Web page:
Screenshot (9)_editedIt became the second largest Fringe venue with over 75,000 tickets sold to over 50 performances which were staged in Victoria Square.

Tom Skipper says they didn’t respond to public negativity surrounding the event because their motivation behind RCC is genuine and they weren’t prepared to enter into the politicking.

“We didn’t want to buy into a debate. We’re all about cultivating a great event for Adelaide. The public support is there and the people love it. They are voting with their feet by attending, so we didn’t want to get into a political smear campaign with the AHA and every other invested body who have come out against the event,” he says.

“The reason I am coming to the press is that there is a threat of the event not going ahead. The Council is deliberating whether major events are to be held in Victoria Square and whether Fringe is a model that fits that.”

The Royal Croquet Club has created over 500 jobs, engaged local food vendors and showcased local artists and musicians.

The creative bars like Miss Lee’s Laundry were designed and constructed by South Australians and Skipper says the intention has always been to invest in SA.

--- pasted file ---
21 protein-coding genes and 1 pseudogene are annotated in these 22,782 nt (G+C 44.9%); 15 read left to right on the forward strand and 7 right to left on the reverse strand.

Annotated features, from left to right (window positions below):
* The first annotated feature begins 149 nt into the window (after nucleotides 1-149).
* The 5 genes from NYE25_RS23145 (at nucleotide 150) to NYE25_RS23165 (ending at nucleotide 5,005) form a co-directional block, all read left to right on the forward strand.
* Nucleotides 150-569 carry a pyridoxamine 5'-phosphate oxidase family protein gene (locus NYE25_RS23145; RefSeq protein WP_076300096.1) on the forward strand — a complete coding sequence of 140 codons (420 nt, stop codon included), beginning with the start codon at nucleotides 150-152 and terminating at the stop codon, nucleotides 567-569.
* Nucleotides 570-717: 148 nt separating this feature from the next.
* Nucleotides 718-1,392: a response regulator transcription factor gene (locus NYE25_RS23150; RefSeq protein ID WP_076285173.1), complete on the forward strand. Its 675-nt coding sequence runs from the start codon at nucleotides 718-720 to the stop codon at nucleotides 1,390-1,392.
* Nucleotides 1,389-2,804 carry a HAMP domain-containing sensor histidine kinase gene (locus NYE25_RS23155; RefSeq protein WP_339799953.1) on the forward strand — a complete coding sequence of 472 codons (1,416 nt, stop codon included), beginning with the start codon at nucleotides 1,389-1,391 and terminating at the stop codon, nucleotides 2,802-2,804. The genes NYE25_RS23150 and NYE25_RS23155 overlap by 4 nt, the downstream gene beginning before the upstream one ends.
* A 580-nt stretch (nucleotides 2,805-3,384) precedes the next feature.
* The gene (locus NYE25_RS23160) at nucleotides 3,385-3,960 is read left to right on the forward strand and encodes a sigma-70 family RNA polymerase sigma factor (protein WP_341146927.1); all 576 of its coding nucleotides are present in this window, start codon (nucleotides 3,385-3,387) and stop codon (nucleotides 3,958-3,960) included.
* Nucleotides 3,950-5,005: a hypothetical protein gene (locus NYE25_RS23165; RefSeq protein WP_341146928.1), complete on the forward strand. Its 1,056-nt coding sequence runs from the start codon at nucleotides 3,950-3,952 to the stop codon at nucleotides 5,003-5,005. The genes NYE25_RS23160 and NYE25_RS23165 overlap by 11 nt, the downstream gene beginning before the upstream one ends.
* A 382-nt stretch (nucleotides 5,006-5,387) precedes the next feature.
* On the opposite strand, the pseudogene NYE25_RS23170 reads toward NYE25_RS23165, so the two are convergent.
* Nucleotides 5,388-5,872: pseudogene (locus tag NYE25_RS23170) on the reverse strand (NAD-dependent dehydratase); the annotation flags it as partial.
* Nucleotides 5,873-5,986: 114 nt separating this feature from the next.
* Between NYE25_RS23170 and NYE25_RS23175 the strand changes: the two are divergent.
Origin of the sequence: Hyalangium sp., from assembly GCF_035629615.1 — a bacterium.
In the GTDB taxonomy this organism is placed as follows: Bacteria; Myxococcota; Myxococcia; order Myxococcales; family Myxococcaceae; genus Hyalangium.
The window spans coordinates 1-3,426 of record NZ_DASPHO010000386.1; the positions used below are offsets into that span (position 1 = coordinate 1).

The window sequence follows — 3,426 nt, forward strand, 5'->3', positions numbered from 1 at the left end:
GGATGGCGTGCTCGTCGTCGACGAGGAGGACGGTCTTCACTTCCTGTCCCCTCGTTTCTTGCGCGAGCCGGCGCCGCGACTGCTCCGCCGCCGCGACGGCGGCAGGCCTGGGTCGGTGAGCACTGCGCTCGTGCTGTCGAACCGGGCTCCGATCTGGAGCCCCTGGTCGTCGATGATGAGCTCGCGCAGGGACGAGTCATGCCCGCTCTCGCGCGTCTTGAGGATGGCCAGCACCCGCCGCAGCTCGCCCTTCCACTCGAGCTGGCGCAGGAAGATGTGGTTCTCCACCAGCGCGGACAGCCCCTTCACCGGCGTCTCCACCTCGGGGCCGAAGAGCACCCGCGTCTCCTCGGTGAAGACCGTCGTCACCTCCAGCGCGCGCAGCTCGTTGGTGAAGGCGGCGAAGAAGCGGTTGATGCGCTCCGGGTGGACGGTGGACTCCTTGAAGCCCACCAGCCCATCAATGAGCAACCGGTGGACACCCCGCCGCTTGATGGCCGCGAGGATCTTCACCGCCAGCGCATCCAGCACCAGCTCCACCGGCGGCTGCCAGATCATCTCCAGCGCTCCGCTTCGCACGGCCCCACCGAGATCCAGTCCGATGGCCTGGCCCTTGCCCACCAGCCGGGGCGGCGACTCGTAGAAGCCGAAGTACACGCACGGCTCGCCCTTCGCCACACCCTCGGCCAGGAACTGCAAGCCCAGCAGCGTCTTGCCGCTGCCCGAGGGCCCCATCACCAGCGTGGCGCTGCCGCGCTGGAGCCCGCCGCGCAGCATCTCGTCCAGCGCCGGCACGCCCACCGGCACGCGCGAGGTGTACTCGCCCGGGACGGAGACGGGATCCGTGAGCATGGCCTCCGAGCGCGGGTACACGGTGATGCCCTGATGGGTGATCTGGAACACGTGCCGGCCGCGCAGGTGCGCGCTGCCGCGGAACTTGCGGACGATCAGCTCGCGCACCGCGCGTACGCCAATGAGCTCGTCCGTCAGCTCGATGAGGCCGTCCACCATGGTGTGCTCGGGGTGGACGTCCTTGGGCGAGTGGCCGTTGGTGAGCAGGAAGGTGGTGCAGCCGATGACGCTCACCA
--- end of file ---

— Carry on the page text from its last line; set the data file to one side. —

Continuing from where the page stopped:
“We heavily invested in the Fringe this year. We had a budget that grew by $1.2 million. We put on a huge amount of acts and invested in artists; it was massive in every aspect,” he says.
Screenshot (11)_edited“We are all Adelaide born and bred and, whilst we have expanded the Croquet Club to tour to other capital cities, its grass roots are firmly planted here in South Australia. In fact, we’ve signed up as a member of Brand South Australia. We’ll be using their logo in all our promotional activity interstate. We are flying the flag for South Australia and are very much invested in this state.”

Another criticism of the RCC’s residence in Victoria Square is the wear and tear on the grass during the Festival, but as Skipper explains, the turf was laid incorrectly prior to the major events.

“When Victoria Square was first renovated, the contractors who laid the turf didn’t lay it properly. Back in 2014, TDU and RCC used the grass, which hadn’t had time to take. That wasn’t Council’s fault; that was the contractors who laid the turf. They rushed the job because they were behind schedule. When they tried to do remediation works over winter, the damage was too far gone so the Council wrote it into capital works for 2015 that they would replace that,” he says.

“Tour Down Under and Royal Croquet Club used that site again this year and there was a lot of foot traffic. 800,000 people used that square for the best part of eight weeks. Although the capital works carried out on that northern aspect were pre-booked by Adelaide City Council and had no reflection on usage by Royal Croquet Club or Tour Down Under, we split the remediation costs for the rest of the square.”

Frustrated with the idea that Council’s perception of the grass issue may stop them holding the event in Victoria Square in future, Skipper hopes his original plan for RCC might offer a solution.